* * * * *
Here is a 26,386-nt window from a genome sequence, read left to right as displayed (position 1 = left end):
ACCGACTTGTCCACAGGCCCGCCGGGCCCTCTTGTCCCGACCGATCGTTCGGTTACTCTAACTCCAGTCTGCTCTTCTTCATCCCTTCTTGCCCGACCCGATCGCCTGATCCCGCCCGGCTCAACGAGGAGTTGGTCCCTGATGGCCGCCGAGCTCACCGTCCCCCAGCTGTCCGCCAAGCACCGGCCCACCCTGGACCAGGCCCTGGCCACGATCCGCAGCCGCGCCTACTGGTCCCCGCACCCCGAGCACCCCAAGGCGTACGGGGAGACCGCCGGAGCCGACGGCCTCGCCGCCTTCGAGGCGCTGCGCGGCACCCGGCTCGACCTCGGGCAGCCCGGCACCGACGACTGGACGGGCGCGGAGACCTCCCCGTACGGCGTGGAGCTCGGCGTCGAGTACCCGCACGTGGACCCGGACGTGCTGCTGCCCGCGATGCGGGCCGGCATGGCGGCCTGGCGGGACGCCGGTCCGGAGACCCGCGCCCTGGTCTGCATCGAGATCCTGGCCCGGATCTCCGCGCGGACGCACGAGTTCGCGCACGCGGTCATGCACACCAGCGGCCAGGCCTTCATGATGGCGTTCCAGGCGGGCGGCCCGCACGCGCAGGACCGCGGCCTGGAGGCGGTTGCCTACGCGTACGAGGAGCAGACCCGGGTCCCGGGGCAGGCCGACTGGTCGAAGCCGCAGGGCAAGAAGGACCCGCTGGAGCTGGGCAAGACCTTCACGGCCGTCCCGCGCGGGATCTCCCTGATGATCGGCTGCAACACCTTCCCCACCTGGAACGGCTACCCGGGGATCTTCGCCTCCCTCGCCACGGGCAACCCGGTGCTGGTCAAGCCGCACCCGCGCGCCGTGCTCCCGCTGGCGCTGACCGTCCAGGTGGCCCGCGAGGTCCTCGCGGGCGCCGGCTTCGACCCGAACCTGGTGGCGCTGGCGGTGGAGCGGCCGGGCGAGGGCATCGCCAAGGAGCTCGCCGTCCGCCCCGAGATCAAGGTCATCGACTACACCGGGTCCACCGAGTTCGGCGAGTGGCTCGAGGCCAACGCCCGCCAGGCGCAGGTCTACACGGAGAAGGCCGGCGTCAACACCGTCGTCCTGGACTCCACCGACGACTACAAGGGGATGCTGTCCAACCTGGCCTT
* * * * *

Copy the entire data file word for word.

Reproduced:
Here is a 26,386-nt window from a genome sequence, read left to right as displayed (position 1 = left end):
ACCGACTTGTCCACAGGCCCGCCGGGCCCTCTTGTCCCGACCGATCGTTCGGTTACTCTAACTCCAGTCTGCTCTTCTTCATCCCTTCTTGCCCGACCCGATCGCCTGATCCCGCCCGGCTCAACGAGGAGTTGGTCCCTGATGGCCGCCGAGCTCACCGTCCCCCAGCTGTCCGCCAAGCACCGGCCCACCCTGGACCAGGCCCTGGCCACGATCCGCAGCCGCGCCTACTGGTCCCCGCACCCCGAGCACCCCAAGGCGTACGGGGAGACCGCCGGAGCCGACGGCCTCGCCGCCTTCGAGGCGCTGCGCGGCACCCGGCTCGACCTCGGGCAGCCCGGCACCGACGACTGGACGGGCGCGGAGACCTCCCCGTACGGCGTGGAGCTCGGCGTCGAGTACCCGCACGTGGACCCGGACGTGCTGCTGCCCGCGATGCGGGCCGGCATGGCGGCCTGGCGGGACGCCGGTCCGGAGACCCGCGCCCTGGTCTGCATCGAGATCCTGGCCCGGATCTCCGCGCGGACGCACGAGTTCGCGCACGCGGTCATGCACACCAGCGGCCAGGCCTTCATGATGGCGTTCCAGGCGGGCGGCCCGCACGCGCAGGACCGCGGCCTGGAGGCGGTTGCCTACGCGTACGAGGAGCAGACCCGGGTCCCGGGGCAGGCCGACTGGTCGAAGCCGCAGGGCAAGAAGGACCCGCTGGAGCTGGGCAAGACCTTCACGGCCGTCCCGCGCGGGATCTCCCTGATGATCGGCTGCAACACCTTCCCCACCTGGAACGGCTACCCGGGGATCTTCGCCTCCCTCGCCACGGGCAACCCGGTGCTGGTCAAGCCGCACCCGCGCGCCGTGCTCCCGCTGGCGCTGACCGTCCAGGTGGCCCGCGAGGTCCTCGCGGGCGCCGGCTTCGACCCGAACCTGGTGGCGCTGGCGGTGGAGCGGCCGGGCGAGGGCATCGCCAAGGAGCTCGCCGTCCGCCCCGAGATCAAGGTCATCGACTACACCGGGTCCACCGAGTTCGGCGAGTGGCTCGAGGCCAACGCCCGCCAGGCGCAGGTCTACACGGAGAAGGCCGGCGTCAACACCGTCGTCCTGGACTCCACCGACGACTACAAGGGGATGCTGTCCAACCTGGCCTT